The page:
Pakistan wages a low cost war against India

Pakistan wages a low cost war against India

By D.C. PATHAK | 5 February, 2017
Rescue workers search for survivors at the site of the Indore-Patna Express train derailment in Pukhrayan, south of Kanpur city, on 21 November 2016. REUTERS
An indication of ISI’s hand behind the derailement of Indore-Patna Express near Kanpur has brought the focus back on Pakistan’s hostiliy against India.

A firm indication of Pakistan ISI’s hand in the sabotage behind the recent derailment of Indore-Patna Express near Kanpur, in which as many as 148 passengers died, has brought the focus back on the low intensity “war” that India has faced for years at the hands of a hostile neighbour. It was in the early 1990s that Indian intelligence had clearly reported to the government that Pakistan’s ISI had planned a new kind of covert offensive that would not only push militancy in Kashmir valley to a new pitch, but also set off a no-holds-barred “proxy war” against India, using cross border terrorism as its instrument. The success of the anti-Soviet armed campaign in Afghanistan—a war fought on the slogan of jihad with ISI-mentored militant outfits, particularly the Saudi-funded Lashkar-e-Tayyaba in the forefront—had made Pakistan a blue-eyed boy of the policymakers in Washington. Flush with all the credit that it got from the US, the Pakistan army-ISI combine lost no time in planning a replication of the Afghan jihad in Kashmir by sending in the Mujahideen into the valley and creating a wave of terror in the name of Islam. The adversary has not looked back since then.

The first group called Harkat-ul-Ansar, which infiltrated into Kashmir as early as in 1994, was a mix of elements owing allegiance to Jamiat-ul-Ulema Islami Pakistan, the ideological parent of Taliban and the militants belonging to what is Jaish-e-Mohammad today. Terrorists of LeT working in conjunction with Hizbul Mujahideen (HuM)—the militant front of Jamaat-e-Islami—followed and steadily spread the influence of the extremist Salafi ideology in the valley at the cost of Kashmiriyat. The danger of radicalisation of the Kashmiri youth is a major cause for concern for India’s security set-up. That the two offspring of the Jamaat—Burhan Wani, the killed Hizbul commander, and Asiya Andrabi, chief of Dukhtaran-e-Millat, were taking orders directly from Hafiz Saeed in Pakistan—signifies the hold of Pakistan proxies in the valley. Mehbooba Mufti leading the PDP-BJP coalition in J&K has the onerous task of retrieving Kashmiri youth from the grip of extremists and separatists collaborating with Pakistan.

After the surgical strike by the para-commandos of Indian Army on the terrorist launch-pads across the LoC in September last year, Pakistan has intensified the infiltration of militants into the valley and stepped up covert attacks on the Army and paramilitary personnel, conscious as it is of its inability to take on India in a conventional war. It is because of this awareness of its limitations that the Pakistan army-ISI combine has seemingly fallen back on terrorist operations that picked up targets in the rest of the country as well, in pursuance of a cost-effective proxy war against India. It always used the porous borders of India with Nepal, a country where ISI had a major operational hub, and Bangladesh, where ISI had continued to retain a significant part of its old turf, to infiltrate its agents and smuggle in arms and money.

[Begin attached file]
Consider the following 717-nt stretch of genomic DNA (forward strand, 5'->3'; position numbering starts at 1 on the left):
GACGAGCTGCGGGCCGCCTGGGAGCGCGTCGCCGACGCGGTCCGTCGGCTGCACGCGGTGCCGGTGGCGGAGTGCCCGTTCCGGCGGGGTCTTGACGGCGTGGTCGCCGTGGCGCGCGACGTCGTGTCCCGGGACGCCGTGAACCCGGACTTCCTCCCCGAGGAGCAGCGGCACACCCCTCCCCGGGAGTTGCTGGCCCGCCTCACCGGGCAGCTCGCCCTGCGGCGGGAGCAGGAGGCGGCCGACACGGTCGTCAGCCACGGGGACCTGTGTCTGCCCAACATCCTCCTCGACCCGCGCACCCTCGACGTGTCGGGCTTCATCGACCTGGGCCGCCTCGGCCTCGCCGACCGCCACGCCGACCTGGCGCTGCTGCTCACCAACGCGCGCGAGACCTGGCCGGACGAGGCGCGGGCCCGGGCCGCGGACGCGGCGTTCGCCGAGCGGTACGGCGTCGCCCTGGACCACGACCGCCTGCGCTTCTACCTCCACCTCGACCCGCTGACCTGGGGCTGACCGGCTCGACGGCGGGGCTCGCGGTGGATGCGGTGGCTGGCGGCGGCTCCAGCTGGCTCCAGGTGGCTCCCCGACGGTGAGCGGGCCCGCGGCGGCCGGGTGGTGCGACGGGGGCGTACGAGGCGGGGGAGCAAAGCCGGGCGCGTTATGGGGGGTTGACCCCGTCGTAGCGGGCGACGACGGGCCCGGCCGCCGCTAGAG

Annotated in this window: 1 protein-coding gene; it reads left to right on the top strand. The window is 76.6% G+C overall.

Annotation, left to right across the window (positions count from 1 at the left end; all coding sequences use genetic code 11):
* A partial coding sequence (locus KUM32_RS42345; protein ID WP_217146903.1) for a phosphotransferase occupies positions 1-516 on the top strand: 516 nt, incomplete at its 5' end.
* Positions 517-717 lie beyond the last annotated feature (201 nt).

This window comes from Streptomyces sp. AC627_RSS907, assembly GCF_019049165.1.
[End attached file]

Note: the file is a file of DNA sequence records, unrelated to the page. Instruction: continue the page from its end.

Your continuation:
It is the 1993 Mumbai blasts that unravelled the nexus of Gulf-based criminal mafia controlled by Dawood Ibrahim of the film city and the ISI. This and the subsequent 26/11 attack, in which Pakistan ISI used the sea route to surreptitiously land terrorists on the Mumbai coast, showed how the proxy war was meant to damage the strategic economic assets of India and cause internal instability here. The reported involvement of Pakistan in the suspected sabotage of our railway system is not too surprising, considering the desperate bid of the adversary to step up covert operations against India.

Results of investigations appearing in the public domain indicate that a Karachi-based kingpin, Shafi Sheikh got his agent in Nepal, Shamsul Hoda, to enlist a Nepalese criminal named Brij Kishore Giri, who in turn organised local criminals in Bihar to cause the sabotage of trains including the Indore-Patna Express. This is a cost effective operation by Pakistan ISI as criminals at the ground level—somewhat easily available for money—can be used for anti-national activities, providing complete deniability to the adversary. India’s security set up should be prepared to deal with the challenge of a diffused kind of proxy war serving the declared aim of Pakistan of inflicting “a thousand cuts” on India. The Mumbai attack of 2008 was a daring and deeply planned terrorist assault, in which the ISI had gone to the length of getting the perpetrators to wear red threads of a temple to hide their Muslim identity. India should be prepared for the possibility of Pakistan ISI planning another covert offensive of some magnitude in the period ahead.

Pakistan is watching out for the response of the new US President, Donald Trump, to the situation in South Asia and to growing world opinion against Pakistan as a harbourer of terror groups. Indian diplomacy should not find it too difficult to get US and India on the same page on the threat of cross border terrorism emanating from Pakistan against both India and Afghanistan. 

Trump’s call to Prime Minister Narendra Modi in which he reportedly conveyed his firm opposition to terrorism will hopefully end the distinction between “good terrorists” and “bad terrorists” that the US-led West had been making all this while in dealing with Pakistan, much to India’s dismay.

D.C. Pathak is a former Director, Intelligence Bureau

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